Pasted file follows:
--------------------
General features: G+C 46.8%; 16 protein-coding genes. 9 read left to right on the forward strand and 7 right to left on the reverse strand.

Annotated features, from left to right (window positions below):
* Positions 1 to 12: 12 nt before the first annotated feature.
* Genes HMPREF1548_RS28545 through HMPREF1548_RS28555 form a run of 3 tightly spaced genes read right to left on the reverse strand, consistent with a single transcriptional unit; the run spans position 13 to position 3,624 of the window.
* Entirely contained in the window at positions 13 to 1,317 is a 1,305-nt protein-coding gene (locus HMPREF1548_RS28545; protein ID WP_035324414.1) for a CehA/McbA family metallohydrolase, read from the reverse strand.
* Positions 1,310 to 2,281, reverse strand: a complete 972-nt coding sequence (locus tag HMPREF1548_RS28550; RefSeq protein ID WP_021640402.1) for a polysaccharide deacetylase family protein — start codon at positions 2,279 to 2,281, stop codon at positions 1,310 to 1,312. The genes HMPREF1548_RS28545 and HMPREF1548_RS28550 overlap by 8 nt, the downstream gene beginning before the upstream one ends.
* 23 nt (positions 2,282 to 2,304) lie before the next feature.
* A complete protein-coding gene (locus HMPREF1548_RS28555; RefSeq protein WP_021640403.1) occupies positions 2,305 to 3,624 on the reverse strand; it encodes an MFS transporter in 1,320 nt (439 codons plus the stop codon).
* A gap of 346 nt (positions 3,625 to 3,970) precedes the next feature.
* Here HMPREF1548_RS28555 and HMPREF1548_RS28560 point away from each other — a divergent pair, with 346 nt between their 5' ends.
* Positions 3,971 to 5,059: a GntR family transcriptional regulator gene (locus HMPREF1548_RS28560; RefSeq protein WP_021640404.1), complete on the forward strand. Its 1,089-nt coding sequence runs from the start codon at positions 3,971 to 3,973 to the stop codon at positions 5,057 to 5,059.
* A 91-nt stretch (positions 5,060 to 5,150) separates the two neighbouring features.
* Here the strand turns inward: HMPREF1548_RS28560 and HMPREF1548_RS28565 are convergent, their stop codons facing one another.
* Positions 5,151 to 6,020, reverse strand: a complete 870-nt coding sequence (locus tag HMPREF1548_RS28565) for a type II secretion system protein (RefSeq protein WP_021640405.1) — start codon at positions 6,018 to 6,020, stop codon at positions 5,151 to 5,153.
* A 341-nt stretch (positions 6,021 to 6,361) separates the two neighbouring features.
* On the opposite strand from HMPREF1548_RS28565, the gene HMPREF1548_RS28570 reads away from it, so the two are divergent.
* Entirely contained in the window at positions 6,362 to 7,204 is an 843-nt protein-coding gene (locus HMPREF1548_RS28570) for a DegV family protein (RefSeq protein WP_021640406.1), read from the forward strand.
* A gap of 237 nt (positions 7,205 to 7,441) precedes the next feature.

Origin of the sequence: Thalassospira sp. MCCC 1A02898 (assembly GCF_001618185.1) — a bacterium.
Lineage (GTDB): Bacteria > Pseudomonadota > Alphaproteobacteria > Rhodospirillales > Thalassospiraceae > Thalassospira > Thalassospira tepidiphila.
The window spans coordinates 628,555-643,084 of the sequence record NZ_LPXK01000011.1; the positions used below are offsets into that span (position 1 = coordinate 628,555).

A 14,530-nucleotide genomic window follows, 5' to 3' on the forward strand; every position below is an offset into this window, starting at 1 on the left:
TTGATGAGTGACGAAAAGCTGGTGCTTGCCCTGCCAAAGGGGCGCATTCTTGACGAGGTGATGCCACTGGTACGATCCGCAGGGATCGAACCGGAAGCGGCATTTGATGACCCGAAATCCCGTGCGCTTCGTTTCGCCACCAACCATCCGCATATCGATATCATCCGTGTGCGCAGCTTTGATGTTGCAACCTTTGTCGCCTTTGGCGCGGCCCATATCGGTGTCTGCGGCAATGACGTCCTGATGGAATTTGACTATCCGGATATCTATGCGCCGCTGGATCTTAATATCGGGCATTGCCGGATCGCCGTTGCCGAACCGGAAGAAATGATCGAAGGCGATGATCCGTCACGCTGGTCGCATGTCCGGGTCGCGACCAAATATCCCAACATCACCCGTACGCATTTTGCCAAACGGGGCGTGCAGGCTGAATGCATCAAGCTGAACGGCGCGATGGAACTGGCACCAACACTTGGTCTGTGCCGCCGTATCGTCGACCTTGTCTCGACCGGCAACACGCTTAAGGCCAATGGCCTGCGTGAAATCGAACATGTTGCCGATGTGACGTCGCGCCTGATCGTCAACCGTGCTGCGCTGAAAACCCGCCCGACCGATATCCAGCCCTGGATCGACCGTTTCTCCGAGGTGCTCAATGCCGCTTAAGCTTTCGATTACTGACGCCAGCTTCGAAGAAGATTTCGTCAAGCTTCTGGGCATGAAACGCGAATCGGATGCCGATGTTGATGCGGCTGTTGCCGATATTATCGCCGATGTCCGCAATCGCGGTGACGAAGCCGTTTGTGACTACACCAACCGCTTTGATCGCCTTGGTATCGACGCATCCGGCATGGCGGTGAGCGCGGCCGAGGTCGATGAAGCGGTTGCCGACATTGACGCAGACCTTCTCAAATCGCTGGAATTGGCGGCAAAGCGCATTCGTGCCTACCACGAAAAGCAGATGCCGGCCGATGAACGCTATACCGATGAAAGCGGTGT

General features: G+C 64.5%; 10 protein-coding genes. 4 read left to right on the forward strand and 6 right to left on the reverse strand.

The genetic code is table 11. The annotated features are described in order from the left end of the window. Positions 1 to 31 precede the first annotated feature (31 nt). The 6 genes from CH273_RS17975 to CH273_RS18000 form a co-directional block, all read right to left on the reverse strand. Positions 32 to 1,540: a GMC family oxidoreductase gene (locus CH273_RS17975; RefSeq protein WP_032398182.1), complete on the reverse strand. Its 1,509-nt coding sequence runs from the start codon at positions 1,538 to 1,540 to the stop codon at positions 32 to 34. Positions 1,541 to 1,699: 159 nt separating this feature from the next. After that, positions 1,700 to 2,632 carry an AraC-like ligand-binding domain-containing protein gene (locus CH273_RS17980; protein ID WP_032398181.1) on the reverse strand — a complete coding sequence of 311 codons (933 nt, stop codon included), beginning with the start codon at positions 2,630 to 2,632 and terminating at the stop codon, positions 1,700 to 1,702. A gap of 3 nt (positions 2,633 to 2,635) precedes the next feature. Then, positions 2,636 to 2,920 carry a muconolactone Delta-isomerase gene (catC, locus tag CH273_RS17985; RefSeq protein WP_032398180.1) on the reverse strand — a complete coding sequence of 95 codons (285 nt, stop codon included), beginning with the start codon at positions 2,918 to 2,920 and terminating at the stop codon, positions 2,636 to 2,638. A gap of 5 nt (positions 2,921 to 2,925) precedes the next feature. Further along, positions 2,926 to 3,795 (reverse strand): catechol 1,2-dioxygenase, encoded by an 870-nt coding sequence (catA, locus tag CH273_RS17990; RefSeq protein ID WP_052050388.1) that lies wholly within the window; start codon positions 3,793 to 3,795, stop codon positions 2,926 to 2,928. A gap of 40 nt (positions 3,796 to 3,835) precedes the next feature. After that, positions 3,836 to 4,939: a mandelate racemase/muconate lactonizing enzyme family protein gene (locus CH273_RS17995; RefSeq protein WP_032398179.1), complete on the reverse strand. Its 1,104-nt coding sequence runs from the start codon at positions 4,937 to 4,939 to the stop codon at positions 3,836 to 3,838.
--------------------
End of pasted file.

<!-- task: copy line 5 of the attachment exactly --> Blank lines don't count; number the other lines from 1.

* Entirely contained in the window at positions 13 to 1,317 is a 1,305-nt protein-coding gene (locus HMPREF1548_RS28545; protein ID WP_035324414.1) for a CehA/McbA family metallohydrolase, read from the reverse strand.